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Elliptic Curves

  1. Dec 6, 2009 #1

    Char. Limit

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    What are they? And what does it mean to say that all elliptic curves are modular?

    Trying to understand Fermat's Last Theorem.
     
  2. jcsd
  3. Dec 7, 2009 #2
    It should be "every rational elliptic curve is a modular form in disguise" by taniyama-shimura conjecture or modularity theorem. What do you know about Fermat's last theorem?
     
  4. Dec 7, 2009 #3

    Char. Limit

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    I know that it proves that for n>2, there is no integer solution to the equation a^n+b^n=c^n. I know that Fermat proved this for n^4 by using "infinite descent". I know that because of this, his theorem is true for all positive composite numbers. Also, I believe that it would be true for all negative numbers as well, that is, the n>2 could be replaced with |n|>2.

    Finally, I know that the complete solution involves something about modularity and elliptic curves... which I think have the equation y^2=x^3 or something like that.

    That's about it.
     
  5. Dec 7, 2009 #4
    I think that if you want us to answer your questions, we need to know what is your mathematical education level....you can also try to read meanwhile Wikipedia
     
  6. Dec 7, 2009 #5
    The underlined sentence is false. Fermat's proof of the case n = 4 implies that it suffices to consider odd prime exponents, but not what you typed.
     
  7. Dec 7, 2009 #6

    Char. Limit

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    Currently taking AP Calculus BC in high school... also, if something is given to me in understandable terms, i can usually understand it. Usually.

    So... does the proof at n=4 prove the theorem for all even numbers greater than 4, maybe?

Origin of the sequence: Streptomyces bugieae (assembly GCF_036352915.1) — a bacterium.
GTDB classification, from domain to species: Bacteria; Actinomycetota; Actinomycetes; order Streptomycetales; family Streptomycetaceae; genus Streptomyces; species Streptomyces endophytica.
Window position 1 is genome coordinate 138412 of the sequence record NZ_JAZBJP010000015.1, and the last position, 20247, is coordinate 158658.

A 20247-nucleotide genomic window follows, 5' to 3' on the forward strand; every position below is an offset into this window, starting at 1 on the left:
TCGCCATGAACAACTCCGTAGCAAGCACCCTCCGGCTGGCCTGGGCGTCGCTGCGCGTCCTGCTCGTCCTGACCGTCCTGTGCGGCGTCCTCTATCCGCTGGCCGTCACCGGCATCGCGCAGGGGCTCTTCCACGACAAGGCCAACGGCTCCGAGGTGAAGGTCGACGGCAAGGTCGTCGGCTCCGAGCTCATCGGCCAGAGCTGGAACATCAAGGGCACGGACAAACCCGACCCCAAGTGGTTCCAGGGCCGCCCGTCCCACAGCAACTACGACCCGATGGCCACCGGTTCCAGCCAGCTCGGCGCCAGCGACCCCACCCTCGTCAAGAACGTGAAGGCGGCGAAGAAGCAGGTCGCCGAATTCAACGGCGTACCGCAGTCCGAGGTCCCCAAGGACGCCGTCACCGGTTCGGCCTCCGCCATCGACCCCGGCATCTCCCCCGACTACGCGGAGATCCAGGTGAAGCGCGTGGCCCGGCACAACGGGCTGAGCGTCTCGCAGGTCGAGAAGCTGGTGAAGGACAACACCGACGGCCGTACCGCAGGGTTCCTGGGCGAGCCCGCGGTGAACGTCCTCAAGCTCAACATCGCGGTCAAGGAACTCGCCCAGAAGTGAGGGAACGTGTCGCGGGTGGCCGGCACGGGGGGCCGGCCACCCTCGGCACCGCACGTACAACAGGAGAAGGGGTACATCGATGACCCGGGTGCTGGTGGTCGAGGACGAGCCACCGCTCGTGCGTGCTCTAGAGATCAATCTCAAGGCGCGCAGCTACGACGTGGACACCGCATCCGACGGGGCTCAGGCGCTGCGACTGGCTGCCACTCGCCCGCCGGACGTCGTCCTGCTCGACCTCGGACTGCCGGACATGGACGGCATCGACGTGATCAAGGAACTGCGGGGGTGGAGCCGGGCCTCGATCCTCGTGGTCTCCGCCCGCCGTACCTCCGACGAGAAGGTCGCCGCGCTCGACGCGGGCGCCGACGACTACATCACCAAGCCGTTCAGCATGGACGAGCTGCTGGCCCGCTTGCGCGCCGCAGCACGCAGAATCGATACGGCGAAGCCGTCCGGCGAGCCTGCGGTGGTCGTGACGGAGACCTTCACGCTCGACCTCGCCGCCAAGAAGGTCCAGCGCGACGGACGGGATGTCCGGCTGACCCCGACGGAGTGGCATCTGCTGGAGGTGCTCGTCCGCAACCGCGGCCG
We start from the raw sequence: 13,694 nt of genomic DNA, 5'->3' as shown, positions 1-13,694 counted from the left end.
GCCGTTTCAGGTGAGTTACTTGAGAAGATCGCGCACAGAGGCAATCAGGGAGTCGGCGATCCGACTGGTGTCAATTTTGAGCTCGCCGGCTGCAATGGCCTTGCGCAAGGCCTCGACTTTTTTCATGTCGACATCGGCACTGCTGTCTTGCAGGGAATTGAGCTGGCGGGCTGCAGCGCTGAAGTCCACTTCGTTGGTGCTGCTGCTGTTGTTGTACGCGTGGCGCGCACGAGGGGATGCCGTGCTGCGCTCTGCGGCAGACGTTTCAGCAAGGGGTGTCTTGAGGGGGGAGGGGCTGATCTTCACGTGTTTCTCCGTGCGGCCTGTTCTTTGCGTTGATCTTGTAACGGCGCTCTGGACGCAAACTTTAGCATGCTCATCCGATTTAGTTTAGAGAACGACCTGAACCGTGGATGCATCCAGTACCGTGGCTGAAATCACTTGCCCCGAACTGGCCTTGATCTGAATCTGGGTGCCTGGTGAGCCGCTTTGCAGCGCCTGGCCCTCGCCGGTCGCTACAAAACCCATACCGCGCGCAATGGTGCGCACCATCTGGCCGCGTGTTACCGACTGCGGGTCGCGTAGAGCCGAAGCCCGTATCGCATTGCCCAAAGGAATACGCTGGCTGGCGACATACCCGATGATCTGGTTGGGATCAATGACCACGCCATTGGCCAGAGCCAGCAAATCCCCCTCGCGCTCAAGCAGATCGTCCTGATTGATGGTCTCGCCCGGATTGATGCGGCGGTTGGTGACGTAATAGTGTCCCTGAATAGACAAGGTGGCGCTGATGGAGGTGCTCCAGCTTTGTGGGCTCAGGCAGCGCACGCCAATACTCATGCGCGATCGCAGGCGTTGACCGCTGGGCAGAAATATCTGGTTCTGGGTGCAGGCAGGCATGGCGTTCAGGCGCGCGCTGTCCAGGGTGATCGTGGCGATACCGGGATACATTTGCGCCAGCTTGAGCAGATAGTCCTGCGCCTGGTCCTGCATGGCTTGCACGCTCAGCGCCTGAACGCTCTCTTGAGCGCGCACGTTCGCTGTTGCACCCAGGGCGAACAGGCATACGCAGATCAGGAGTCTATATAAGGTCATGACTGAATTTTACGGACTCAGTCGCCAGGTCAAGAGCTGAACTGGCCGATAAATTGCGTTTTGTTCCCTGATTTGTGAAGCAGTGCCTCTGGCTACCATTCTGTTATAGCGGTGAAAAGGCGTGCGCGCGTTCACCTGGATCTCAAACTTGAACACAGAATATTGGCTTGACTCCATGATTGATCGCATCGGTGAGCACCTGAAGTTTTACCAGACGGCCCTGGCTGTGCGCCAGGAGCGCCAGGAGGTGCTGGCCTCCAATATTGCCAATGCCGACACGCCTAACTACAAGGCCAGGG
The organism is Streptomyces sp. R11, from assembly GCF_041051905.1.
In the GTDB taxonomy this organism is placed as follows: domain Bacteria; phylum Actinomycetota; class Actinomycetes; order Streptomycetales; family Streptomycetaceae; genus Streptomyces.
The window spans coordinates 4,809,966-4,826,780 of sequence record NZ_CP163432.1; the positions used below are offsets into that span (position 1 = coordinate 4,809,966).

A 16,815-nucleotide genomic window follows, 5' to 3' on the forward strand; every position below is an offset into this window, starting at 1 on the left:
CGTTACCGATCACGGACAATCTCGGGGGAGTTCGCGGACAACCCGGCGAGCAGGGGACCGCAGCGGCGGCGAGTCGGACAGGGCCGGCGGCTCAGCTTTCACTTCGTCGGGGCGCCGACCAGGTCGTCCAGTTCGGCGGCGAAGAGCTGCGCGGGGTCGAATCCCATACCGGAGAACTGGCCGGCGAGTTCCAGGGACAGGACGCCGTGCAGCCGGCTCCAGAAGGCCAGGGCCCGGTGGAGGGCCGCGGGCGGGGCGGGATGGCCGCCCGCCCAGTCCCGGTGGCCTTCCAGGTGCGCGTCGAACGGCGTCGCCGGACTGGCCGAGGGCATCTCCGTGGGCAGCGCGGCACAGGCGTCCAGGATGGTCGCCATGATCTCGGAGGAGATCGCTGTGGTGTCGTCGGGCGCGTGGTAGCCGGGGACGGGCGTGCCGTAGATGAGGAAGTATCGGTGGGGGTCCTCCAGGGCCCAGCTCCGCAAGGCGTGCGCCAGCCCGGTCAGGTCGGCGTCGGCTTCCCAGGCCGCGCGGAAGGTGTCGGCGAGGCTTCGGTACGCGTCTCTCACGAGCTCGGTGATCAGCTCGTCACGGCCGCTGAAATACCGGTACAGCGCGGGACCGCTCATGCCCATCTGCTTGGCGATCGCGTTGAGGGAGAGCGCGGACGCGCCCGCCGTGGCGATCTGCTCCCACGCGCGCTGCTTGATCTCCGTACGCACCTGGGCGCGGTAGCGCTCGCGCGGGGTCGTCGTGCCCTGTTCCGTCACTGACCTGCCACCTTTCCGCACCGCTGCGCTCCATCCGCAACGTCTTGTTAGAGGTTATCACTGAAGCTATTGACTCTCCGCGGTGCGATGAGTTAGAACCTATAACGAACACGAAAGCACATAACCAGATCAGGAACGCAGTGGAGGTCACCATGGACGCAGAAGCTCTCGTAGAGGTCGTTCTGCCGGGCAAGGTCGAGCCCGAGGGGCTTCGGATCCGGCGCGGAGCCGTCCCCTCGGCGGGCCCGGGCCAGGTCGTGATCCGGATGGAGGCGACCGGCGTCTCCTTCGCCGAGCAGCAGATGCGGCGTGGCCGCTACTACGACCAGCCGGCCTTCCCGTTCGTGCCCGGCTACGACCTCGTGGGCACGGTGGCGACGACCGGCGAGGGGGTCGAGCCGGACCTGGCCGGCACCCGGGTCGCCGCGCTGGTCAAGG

8. Dec 8, 2009 #7
    Sorry, that doesn't follow either.

    Petek
     
  9. Dec 8, 2009 #8

    Char. Limit

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    But, if it reduces the possible counterexamples to odd prime exponents, it would seem to rule out *even* numbers greater than 4.
     
  10. Dec 8, 2009 #9
    I thought that you were claiming that the proof of FLT for n = 4 implied that it held for all even exponents. That's not true. For example, let n = 6. The conclusion that x^6 + y^6 = z^6 has no solutions in integers would follow from the result for n = 3 (because a solution for n = 6 would imply a solution for n = 3 -- (x^2)^3 + (y^2)^3 = (z^2)^3). The fact that there's no solution for n = 4 doesn't help in this case. See the Wikipedia article on FLT for more details. Hope this is clear. If not, please post again.

    Petek
     
  11. Dec 8, 2009 #10

    Char. Limit

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    It's clear. However, my original question was never answered: what are elliptic curves, what is modularity, and why are all elliptic curves modular?
     
  12. Dec 8, 2009 #11
    These questions don't have easy answers. The mathematics of FLT lie at the graduate level, if not higher. As suggested earlier in the thread, look at the Wikipedia articles on FLT and elliptic curves. The best elementary introduction to elliptic curves probably is https://www.amazon.com/Rational-Poi...=sr_1_7?ie=UTF8&s=books&qid=1260336393&sr=1-7 by Diamond and Shurman. This text covers modularity and such, but isn't an easy read.

    HTH

    Petek
     
    Last edited by a moderator: Apr 24, 2017
  13. Dec 9, 2009 #12

    Char. Limit

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    Thank you.
     
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